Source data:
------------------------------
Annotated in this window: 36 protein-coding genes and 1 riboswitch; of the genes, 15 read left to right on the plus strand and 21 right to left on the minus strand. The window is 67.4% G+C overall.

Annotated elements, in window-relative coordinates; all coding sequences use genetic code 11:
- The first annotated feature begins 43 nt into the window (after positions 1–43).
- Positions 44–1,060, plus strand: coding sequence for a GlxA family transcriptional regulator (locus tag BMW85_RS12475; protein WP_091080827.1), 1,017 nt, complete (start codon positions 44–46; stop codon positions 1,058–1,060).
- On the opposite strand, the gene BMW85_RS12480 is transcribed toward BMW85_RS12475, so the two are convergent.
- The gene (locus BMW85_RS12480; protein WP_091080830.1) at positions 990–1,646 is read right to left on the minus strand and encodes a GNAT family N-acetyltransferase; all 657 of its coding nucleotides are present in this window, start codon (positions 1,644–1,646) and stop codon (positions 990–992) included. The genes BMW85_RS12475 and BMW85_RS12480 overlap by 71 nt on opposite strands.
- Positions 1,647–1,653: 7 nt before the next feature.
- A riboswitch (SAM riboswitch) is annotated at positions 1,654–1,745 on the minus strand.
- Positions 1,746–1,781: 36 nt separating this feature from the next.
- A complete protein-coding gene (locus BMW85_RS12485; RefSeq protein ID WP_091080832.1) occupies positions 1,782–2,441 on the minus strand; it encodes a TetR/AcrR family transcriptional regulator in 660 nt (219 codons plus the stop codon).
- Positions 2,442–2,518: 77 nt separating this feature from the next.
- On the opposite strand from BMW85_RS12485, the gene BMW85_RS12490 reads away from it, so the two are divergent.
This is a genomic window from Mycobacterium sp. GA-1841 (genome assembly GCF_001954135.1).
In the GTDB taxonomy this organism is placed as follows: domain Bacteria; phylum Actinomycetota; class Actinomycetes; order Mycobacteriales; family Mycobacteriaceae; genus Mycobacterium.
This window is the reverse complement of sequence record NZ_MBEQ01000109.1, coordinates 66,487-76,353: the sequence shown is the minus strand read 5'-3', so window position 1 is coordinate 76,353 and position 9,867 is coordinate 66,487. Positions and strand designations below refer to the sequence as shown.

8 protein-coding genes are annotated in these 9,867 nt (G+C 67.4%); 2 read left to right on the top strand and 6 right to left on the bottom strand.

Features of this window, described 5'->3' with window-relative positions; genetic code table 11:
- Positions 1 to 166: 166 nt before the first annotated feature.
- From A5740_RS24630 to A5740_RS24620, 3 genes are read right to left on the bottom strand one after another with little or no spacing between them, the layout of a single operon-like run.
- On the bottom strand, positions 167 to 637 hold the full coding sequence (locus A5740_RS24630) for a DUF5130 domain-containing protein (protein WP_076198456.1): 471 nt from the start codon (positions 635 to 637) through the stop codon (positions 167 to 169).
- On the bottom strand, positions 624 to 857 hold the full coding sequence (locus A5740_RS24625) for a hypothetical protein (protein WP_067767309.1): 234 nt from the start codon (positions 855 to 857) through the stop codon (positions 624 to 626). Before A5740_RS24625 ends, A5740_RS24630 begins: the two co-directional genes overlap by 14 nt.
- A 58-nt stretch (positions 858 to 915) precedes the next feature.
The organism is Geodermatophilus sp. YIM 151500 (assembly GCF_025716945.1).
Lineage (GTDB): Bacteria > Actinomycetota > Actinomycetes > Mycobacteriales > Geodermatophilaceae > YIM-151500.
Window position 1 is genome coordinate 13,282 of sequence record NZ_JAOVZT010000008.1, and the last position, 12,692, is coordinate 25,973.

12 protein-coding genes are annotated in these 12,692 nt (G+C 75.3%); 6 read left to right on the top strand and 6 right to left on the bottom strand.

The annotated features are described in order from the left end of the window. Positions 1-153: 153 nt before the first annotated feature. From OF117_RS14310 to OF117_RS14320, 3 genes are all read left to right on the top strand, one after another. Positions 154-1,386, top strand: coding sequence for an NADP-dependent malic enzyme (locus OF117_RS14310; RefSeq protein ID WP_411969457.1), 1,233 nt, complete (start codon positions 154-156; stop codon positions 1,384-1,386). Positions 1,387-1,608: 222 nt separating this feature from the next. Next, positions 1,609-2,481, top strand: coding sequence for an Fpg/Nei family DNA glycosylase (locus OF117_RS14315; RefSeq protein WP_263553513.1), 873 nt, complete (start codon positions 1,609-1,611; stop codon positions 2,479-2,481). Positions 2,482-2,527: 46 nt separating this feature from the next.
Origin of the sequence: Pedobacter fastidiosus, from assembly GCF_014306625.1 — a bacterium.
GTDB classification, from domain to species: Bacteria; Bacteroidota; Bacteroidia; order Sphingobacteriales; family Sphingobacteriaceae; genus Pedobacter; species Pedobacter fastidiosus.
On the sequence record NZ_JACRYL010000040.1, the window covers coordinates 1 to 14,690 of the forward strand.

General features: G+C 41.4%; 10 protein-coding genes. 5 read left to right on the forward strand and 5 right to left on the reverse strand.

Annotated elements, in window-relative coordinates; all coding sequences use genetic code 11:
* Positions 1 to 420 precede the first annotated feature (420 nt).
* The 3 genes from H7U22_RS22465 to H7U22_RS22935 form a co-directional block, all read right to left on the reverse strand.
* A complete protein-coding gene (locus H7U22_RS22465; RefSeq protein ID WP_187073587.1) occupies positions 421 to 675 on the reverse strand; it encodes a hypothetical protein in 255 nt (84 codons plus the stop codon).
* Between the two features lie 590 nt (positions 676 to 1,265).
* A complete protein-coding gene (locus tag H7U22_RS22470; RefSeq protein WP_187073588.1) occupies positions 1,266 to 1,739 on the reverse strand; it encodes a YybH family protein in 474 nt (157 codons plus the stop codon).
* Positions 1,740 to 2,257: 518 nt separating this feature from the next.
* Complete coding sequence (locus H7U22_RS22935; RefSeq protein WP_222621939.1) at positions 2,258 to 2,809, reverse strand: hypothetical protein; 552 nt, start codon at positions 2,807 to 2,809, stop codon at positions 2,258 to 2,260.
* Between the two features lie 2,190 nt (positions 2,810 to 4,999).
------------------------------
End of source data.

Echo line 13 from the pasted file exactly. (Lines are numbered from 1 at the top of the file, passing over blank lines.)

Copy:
This is a genomic window from Mycobacterium sp. GA-1841 (genome assembly GCF_001954135.1).